As we transition from fall to winter and things are slowing down on the lawn and landscape front, what other jobs still need to be done? A couple of things that we always think about around our homes and shop are below:
1: Mow the Lawn One Last Time
Cutting grass one last time before winter is a good practice. Normally, we recommend mowing it one setting on your mower lower than your normal mowing height, or about 2-2.5 inches. This allows the grass to be trimmed up one time after it stops growing, and prevents it from matting down during snow and wet periods in the winter.
2: Keep Leaves Off the Lawn
Getting leaves off of the grass before winter sets in is critical. Leaves block light, which can kill grass, and even if they are not thick, they will still mat down and smother grass if left on the lawn. Use that one last mow to get the last leaves off your lawn as we move into winter!
3: Winterize Equipment
Now is a good time to get the mower tuned up and ready for next year. Things like an oil change, having the blades sharpened, and changing the air filter will have you ready for next year when spring comes around. Another small thing that we do is to wipe down all the hand tools and apply a light coating of protective oil, such as mineral oil or a light coating of WD-40. This cleans the tools up for next year, and the coating helps to prevent rust.
4: Prune Any Dead Material from Woody Plants
Any dead or diseased plant material or woody branches should be taken out before winter. These dead and decaying parts of plants can lead to other problems down the line, such as fungal infections, or dangerous falling limbs during snow or windy times. If you have questions about pruning, please feel free to give us a call!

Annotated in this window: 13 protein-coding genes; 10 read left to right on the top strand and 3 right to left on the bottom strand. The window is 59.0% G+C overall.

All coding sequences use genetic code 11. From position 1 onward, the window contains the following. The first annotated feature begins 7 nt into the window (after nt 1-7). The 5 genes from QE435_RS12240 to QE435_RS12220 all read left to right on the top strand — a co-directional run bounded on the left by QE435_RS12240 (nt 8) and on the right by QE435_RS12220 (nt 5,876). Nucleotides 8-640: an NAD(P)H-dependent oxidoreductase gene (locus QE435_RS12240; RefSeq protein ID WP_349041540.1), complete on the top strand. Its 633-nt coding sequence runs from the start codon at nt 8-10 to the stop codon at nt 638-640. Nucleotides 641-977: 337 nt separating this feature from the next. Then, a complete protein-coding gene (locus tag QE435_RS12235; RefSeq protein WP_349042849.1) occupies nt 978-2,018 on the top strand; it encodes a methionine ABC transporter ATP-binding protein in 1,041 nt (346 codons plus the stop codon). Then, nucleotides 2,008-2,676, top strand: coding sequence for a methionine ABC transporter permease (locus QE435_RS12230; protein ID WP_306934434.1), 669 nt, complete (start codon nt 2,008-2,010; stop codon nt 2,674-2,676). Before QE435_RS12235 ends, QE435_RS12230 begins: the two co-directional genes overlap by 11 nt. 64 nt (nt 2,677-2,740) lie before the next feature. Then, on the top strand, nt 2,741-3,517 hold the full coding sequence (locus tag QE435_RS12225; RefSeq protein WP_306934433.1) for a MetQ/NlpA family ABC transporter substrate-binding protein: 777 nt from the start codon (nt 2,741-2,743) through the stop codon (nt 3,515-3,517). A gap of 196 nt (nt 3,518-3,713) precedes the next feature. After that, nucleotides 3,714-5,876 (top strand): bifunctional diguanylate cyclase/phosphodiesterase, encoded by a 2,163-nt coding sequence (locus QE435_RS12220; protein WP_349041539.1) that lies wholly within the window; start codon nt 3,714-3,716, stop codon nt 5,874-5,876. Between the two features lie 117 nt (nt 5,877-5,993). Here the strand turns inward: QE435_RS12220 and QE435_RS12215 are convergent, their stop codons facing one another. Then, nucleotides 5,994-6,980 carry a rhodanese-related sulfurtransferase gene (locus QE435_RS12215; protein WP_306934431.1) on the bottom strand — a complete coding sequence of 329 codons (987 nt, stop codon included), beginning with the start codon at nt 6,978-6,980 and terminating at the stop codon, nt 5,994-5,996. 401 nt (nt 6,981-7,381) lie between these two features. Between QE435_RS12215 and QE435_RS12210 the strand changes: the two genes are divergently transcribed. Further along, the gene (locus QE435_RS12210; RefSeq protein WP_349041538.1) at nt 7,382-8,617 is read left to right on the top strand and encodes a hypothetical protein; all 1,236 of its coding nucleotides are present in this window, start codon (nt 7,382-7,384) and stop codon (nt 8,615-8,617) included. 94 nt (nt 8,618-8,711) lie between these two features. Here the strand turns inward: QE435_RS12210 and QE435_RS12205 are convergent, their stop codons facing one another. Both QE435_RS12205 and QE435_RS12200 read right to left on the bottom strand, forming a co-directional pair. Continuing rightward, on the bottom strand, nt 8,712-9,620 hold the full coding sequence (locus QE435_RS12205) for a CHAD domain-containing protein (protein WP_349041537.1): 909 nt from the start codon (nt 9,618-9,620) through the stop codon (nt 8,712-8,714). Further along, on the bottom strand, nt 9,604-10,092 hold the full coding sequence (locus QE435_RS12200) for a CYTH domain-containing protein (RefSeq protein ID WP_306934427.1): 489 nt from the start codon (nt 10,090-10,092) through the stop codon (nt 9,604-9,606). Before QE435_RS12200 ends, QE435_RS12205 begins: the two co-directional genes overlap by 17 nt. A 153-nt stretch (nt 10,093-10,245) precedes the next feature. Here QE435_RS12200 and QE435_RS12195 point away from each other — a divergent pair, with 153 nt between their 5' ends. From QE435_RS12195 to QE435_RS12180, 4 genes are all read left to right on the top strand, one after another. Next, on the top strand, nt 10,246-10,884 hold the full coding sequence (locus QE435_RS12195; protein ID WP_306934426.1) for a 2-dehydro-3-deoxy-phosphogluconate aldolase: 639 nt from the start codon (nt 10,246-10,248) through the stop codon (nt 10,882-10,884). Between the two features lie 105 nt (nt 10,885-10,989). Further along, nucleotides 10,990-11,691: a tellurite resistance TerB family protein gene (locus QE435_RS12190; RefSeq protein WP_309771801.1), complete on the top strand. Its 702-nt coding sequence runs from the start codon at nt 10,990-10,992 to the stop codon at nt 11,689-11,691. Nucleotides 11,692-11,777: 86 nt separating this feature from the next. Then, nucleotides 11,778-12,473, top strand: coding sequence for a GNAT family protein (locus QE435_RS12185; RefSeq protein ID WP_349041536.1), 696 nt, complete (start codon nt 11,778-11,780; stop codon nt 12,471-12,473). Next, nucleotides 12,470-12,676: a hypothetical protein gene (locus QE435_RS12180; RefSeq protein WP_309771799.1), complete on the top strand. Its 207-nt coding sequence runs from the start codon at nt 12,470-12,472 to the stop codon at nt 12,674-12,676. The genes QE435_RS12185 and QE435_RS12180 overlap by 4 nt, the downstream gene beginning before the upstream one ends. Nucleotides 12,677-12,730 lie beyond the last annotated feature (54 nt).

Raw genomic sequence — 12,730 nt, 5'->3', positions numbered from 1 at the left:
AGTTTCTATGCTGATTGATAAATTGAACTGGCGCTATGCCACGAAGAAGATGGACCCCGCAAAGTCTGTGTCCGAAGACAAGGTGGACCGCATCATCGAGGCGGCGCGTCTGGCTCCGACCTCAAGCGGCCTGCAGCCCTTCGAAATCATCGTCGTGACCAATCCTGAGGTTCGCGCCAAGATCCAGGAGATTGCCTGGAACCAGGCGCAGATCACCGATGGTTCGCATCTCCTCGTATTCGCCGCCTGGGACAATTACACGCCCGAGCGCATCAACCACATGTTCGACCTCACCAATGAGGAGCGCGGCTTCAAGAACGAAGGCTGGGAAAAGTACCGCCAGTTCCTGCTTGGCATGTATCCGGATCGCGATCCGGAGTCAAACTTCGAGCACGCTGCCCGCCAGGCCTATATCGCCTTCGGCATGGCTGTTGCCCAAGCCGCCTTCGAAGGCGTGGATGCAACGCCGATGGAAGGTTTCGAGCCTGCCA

Give your landscape plants one last drink before it gets really cold if it has not rained. Just check the soil about 2 to 4 inches down. If it feels dry, give that area a good soaking. The number one cause of plant damage during the winter to hardy plants is actually drought damage. While we don’t see wilting leaves or other symptoms, plants still need some water during the winter months to keep the roots growing and to prevent the top from drying out and being damaged.
6: Avoid Walking or Driving on Frozen Grass
When you walk or drive on frozen turf, you break the leaves off at the base of the plant. After that happens, you will have brown footprints or tire tracks in your lawn for the rest of the winter. While it is not very damaging to the turf, it certainly stands out and stays around for a while!
7: Be Careful with Ice Melt/Salt Products
Please be careful using salt or ice melt products around your lawn and landscape. Some of these products can have very high salt contents (which is why they work). Getting too much ice melt or salt on your plants will cause damage that you will see in the spring. The high levels of salt prevent the roots from taking up water, so essentially, they suffer drought stress and can die from these products. Be sure to check the bags and follow the label directions whenever applying these products.
8: Provide Protection for Tender Plants
Be sure to put down a nice mulching in your landscape beds for the winter. This will help to hold moisture in the soil and also insulates plant roots from bitter cold temperatures. If you have plants that are only marginally hardy in our USDA growing zone, you can protect it by moving it to the warmest side of the house (usually the south or south-west side) and then covering it during times of very cold temperatures (less than 25 degrees Fahrenheit).